Favorite hype song or if you had a theme song?

Big T-swift Reputation girlie here. Also a pop punk princess. Coincidentally both of those have also been my favorite Halloween costumes. 

Dream vacation spot? With or without bikes. 

For a proper vacation, either Mexico or somewhere on the Mediterranean where I can sit in the sun, and explore through good food and drinks. I find food is such a cool way to explore the world, and is the best way to really get to know a place and meet locals. 

What person in history, dead or alive, would you most want to sit down and have a chat with?

My mom passed of breast cancer 10 years ago. So much has happened since, and her creative spirit is such a big influence on me. I would love to hear what she thinks of all I’ve been up to. I definitely miss her more ten years on than when she first passed. 

Why Juliana? 

One of the things that is really cool about having a dedicated women’s product is it means the brand has to spend money marketing to and building community for women. Women can feel second fiddle and under valued at a lot of bike brands, while at Juliana building our community is the mission. 

I view Juliana as a disruptor and incubator for change in an industry that needs to figure out how to capitalize on the explosion in women’s sports that is happening in almost all major sports right now. Being a part of that change is really exciting to me.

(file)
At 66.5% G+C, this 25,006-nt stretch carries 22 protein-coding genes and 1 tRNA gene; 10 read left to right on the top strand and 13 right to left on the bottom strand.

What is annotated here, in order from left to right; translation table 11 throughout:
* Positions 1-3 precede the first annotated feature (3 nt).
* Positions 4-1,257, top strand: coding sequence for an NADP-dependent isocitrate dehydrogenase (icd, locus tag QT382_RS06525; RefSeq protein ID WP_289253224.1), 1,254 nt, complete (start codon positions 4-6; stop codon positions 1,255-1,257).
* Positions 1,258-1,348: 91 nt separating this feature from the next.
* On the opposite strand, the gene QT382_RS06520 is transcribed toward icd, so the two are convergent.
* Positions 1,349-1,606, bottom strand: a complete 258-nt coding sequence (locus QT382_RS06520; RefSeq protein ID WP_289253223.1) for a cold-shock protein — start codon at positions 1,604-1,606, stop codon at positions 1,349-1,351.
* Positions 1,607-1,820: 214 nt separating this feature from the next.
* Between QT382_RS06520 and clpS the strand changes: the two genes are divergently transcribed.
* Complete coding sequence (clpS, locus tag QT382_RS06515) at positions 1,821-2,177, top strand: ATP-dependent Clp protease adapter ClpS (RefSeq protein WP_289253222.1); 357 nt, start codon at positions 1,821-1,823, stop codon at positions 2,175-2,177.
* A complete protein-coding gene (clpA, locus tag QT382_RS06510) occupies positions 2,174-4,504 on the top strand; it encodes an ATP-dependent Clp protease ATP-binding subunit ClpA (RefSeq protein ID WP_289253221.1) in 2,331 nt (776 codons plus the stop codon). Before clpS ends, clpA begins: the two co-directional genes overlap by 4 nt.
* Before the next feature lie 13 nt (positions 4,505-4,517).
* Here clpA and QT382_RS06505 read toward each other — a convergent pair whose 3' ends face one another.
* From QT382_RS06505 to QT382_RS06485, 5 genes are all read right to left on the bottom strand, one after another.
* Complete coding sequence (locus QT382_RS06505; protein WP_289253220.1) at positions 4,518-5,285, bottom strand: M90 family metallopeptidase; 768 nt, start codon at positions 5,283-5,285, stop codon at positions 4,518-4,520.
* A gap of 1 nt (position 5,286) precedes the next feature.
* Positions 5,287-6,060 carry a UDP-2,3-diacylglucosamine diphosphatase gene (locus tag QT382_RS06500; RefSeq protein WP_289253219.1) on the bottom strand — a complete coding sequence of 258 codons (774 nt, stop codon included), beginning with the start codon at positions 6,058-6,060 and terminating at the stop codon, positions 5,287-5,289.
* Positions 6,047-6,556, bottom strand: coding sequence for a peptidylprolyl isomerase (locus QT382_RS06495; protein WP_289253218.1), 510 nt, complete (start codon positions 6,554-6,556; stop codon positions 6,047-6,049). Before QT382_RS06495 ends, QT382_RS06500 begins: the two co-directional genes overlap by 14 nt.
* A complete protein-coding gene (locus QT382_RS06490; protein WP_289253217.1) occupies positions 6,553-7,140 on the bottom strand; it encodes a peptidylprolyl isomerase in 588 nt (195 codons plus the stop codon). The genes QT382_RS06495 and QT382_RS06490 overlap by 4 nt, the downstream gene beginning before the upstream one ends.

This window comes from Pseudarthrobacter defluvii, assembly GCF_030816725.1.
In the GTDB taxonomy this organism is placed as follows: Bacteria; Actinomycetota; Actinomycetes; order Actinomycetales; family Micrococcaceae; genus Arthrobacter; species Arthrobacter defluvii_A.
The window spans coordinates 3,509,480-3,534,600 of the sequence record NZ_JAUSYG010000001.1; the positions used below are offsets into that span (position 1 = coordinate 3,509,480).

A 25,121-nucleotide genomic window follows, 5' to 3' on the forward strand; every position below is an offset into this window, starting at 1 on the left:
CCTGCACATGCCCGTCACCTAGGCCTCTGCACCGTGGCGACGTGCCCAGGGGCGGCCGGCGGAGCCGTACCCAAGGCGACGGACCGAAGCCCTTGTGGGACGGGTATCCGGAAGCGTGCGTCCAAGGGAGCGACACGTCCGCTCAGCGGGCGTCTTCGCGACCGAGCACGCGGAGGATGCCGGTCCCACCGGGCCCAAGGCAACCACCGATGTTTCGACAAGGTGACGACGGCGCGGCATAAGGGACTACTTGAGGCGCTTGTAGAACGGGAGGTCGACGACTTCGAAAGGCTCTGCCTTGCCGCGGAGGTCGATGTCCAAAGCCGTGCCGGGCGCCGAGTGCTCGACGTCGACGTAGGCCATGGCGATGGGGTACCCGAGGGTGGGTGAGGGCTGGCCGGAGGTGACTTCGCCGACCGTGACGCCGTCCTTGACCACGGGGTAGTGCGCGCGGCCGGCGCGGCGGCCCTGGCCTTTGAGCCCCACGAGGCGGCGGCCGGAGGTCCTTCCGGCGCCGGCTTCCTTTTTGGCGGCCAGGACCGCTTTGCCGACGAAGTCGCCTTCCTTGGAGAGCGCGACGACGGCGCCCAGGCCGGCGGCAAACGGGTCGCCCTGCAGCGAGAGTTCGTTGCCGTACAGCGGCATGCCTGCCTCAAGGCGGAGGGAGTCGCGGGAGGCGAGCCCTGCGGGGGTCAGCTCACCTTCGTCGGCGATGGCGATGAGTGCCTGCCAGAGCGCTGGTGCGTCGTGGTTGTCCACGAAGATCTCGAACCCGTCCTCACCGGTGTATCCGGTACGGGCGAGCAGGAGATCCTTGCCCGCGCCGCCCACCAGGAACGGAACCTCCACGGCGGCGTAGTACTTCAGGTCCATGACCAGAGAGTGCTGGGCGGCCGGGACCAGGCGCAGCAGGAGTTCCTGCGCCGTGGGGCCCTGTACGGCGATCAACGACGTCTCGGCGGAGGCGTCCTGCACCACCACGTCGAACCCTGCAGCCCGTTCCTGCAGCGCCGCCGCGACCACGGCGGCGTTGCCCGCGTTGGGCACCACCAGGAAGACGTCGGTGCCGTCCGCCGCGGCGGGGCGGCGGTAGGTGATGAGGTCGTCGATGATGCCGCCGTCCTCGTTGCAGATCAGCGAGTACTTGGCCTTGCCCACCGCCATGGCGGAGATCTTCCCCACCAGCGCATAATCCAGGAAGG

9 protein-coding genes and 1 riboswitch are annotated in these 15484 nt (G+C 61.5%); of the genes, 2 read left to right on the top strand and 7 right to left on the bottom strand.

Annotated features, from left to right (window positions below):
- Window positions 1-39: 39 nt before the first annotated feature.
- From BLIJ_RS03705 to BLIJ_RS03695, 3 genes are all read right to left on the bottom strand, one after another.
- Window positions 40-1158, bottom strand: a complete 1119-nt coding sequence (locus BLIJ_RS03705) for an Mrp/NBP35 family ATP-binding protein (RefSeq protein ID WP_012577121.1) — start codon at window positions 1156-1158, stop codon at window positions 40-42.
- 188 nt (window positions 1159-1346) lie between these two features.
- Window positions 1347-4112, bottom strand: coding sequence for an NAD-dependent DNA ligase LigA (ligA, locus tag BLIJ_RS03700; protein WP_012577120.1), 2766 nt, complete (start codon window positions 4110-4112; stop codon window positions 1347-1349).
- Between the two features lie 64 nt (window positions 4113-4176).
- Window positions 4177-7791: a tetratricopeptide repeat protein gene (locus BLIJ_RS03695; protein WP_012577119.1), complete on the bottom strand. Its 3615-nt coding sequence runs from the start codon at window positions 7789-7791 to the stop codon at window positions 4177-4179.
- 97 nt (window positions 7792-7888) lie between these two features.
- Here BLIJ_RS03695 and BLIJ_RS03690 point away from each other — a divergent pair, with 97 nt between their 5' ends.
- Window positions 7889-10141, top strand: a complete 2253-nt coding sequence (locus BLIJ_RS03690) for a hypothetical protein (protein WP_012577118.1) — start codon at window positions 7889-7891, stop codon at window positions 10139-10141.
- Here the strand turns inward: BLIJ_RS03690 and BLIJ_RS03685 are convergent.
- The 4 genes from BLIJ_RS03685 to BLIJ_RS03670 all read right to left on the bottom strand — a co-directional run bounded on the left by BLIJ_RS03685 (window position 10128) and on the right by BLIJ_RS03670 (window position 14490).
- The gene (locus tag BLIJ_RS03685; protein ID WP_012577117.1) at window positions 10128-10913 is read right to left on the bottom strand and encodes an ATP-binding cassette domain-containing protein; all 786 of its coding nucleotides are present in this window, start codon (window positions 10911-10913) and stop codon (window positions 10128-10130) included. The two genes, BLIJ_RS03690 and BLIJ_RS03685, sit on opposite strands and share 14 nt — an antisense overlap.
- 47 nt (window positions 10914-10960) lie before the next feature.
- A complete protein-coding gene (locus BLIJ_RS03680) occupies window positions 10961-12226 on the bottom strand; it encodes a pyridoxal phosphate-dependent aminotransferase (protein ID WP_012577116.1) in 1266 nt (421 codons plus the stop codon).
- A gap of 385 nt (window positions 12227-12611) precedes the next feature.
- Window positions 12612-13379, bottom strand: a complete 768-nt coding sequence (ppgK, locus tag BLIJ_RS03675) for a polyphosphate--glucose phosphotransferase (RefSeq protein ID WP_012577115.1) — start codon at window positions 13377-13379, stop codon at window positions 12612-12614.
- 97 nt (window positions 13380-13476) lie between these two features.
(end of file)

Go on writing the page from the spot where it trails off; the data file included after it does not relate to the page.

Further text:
What has you most excited about joining Juliana? 

The crew!!! The Juliana team has so many incredible women on it. Constantly inspired by a lot of my new teammates and already been made to feel so welcome even when I was riding for a different brand.  It just feels like home.

Go to bike? And why? 

Got to be the Roubion. Playful and planted at the same time. Impressed how out right off the shop floor this bike was ready to party in pretty much everything. Pro-tip make sure you flip the chip from hi to low setting for maximum fun and confidence. 

Some day, I hope we get to see the Strega back in the line. The witchy launch video, the freeride inspired design, that bike was ahead of its time and was what put Juliana on the map for me. I don’t think it gets enough credit for how influential that bike was in what we see today in the women’s riding community. 

What are your goals for the future? 

I aim to be the connector between the athletes that are doing incredible stuff at the global level and the everyday rider. Show all women that they are capable of freeride. My dream would be to grow Foundation into a series in multiple markets and produce/direct a feature length women’s freeride film to inspire. I’m also hoping to find access to land in Vermont to build a progression zone like cedar dust out in Bellingham to help grow the freeride scene and break down more barriers to progression here on the east. Representation, mentorship and access are my key pillars of change.